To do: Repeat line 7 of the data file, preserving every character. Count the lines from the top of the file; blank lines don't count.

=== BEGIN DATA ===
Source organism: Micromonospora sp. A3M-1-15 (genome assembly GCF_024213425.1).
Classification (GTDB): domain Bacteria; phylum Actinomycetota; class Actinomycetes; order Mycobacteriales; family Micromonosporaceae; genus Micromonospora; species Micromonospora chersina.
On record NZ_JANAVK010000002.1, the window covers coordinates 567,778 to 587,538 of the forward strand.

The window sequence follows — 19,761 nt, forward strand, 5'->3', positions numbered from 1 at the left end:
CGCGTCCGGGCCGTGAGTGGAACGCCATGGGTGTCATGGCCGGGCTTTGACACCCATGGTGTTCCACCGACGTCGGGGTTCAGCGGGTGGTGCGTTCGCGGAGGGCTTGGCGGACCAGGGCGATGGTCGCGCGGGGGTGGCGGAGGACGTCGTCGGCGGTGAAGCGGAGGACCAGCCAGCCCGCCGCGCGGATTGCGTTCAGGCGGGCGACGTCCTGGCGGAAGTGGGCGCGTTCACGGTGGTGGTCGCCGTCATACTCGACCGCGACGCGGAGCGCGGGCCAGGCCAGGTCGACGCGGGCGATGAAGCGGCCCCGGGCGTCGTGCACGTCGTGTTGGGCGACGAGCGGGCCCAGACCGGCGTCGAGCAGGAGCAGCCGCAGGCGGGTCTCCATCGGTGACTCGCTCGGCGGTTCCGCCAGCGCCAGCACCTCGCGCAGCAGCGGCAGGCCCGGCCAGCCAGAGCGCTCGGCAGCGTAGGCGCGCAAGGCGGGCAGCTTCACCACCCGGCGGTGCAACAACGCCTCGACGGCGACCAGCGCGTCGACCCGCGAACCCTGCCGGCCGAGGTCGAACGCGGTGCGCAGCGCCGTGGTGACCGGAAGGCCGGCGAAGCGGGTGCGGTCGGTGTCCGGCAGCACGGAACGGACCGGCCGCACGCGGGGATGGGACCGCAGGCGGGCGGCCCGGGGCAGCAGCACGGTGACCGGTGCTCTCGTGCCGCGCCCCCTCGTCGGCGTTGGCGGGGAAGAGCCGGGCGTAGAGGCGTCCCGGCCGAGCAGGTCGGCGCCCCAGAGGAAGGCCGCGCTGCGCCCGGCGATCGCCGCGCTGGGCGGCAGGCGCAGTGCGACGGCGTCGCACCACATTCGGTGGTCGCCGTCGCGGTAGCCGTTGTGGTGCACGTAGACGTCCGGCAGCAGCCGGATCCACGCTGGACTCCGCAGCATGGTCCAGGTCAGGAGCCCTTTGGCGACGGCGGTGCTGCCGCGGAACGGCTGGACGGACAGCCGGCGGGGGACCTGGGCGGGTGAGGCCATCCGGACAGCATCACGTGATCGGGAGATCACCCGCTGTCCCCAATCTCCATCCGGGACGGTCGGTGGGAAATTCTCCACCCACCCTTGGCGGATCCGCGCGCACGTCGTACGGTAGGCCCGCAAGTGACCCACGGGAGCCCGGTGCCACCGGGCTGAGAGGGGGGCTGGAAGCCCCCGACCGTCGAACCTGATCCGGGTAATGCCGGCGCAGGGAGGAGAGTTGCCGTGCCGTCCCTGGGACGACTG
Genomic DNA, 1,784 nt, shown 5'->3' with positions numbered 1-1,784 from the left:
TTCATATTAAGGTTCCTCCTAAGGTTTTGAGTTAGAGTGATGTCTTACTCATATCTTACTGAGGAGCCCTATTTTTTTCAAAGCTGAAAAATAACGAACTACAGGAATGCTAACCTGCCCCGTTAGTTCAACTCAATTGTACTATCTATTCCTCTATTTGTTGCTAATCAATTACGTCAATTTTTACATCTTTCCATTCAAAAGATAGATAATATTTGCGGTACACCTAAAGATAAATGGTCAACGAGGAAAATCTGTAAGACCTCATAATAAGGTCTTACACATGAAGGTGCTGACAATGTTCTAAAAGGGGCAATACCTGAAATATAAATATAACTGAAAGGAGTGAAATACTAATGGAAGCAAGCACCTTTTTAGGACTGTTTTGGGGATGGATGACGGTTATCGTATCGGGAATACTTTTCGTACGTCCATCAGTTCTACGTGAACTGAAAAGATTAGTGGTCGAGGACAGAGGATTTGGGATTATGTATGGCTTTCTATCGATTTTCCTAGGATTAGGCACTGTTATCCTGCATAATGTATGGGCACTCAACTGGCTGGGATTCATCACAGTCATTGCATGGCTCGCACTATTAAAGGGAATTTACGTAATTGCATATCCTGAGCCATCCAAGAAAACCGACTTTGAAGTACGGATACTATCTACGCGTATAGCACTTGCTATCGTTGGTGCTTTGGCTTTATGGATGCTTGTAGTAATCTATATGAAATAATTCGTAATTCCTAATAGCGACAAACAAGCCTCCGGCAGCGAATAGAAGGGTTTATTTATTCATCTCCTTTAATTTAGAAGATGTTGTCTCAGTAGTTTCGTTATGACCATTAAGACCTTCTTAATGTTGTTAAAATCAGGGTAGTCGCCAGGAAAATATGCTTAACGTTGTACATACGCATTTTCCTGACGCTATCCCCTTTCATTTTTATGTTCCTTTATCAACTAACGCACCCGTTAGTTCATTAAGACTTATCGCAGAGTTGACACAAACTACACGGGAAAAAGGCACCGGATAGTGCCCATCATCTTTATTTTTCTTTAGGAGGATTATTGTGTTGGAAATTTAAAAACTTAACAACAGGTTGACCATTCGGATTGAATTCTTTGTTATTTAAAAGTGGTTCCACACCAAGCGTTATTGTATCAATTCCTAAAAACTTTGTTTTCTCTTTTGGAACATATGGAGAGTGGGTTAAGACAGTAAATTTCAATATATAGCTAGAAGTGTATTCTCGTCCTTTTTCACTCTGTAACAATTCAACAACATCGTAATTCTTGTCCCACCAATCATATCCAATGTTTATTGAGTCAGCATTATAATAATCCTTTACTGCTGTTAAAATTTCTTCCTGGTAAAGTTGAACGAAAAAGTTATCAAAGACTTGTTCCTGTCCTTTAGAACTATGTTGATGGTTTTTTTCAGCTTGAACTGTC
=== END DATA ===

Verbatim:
TTCATATTAAGGTTCCTCCTAAGGTTTTGAGTTAGAGTGATGTCTTACTCATATCTTACTGAGGAGCCCTATTTTTTTCAAAGCTGAAAAATAACGAACTACAGGAATGCTAACCTGCCCCGTTAGTTCAACTCAATTGTACTATCTATTCCTCTATTTGTTGCTAATCAATTACGTCAATTTTTACATCTTTCCATTCAAAAGATAGATAATATTTGCGGTACACCTAAAGATAAATGGTCAACGAGGAAAATCTGTAAGACCTCATAATAAGGTCTTACACATGAAGGTGCTGACAATGTTCTAAAAGGGGCAATACCTGAAATATAAATATAACTGAAAGGAGTGAAATACTAATGGAAGCAAGCACCTTTTTAGGACTGTTTTGGGGATGGATGACGGTTATCGTATCGGGAATACTTTTCGTACGTCCATCAGTTCTACGTGAACTGAAAAGATTAGTGGTCGAGGACAGAGGATTTGGGATTATGTATGGCTTTCTATCGATTTTCCTAGGATTAGGCACTGTTATCCTGCATAATGTATGGGCACTCAACTGGCTGGGATTCATCACAGTCATTGCATGGCTCGCACTATTAAAGGGAATTTACGTAATTGCATATCCTGAGCCATCCAAGAAAACCGACTTTGAAGTACGGATACTATCTACGCGTATAGCACTTGCTATCGTTGGTGCTTTGGCTTTATGGATGCTTGTAGTAATCTATATGAAATAATTCGTAATTCCTAATAGCGACAAACAAGCCTCCGGCAGCGAATAGAAGGGTTTATTTATTCATCTCCTTTAATTTAGAAGATGTTGTCTCAGTAGTTTCGTTATGACCATTAAGACCTTCTTAATGTTGTTAAAATCAGGGTAGTCGCCAGGAAAATATGCTTAACGTTGTACATACGCATTTTCCTGACGCTATCCCCTTTCATTTTTATGTTCCTTTATCAACTAACGCACCCGTTAGTTCATTAAGACTTATCGCAGAGTTGACACAAACTACACGGGAAAAAGGCACCGGATAGTGCCCATCATCTTTATTTTTCTTTAGGAGGATTATTGTGTTGGAAATTTAAAAACTTAACAACAGGTTGACCATTCGGATTGAATTCTTTGTTATTTAAAAGTGGTTCCACACCAAGCGTTATTGTATCAATTCCTAAAAACTTTGTTTTCTCTTTTGGAACATATGGAGAGTGGGTTAAGACAGTAAATTTCAATATATAGCTAGAAGTGTATTCTCGTCCTTTTTCACTCTGTAACAATTCAACAACATCGTAATTCTTGTCCCACCAATCATATCCAATGTTTATTGAGTCAGCATTATAATAATCCTTTACTGCTGTTAAAATTTCTTCCTGGTAAAGTTGAACGAAAAAGTTATCAAAGACTTGTTCCTGTCCTTTAGAACTATGTTGATGGTTTTTTTCAGCTTGAACTGTC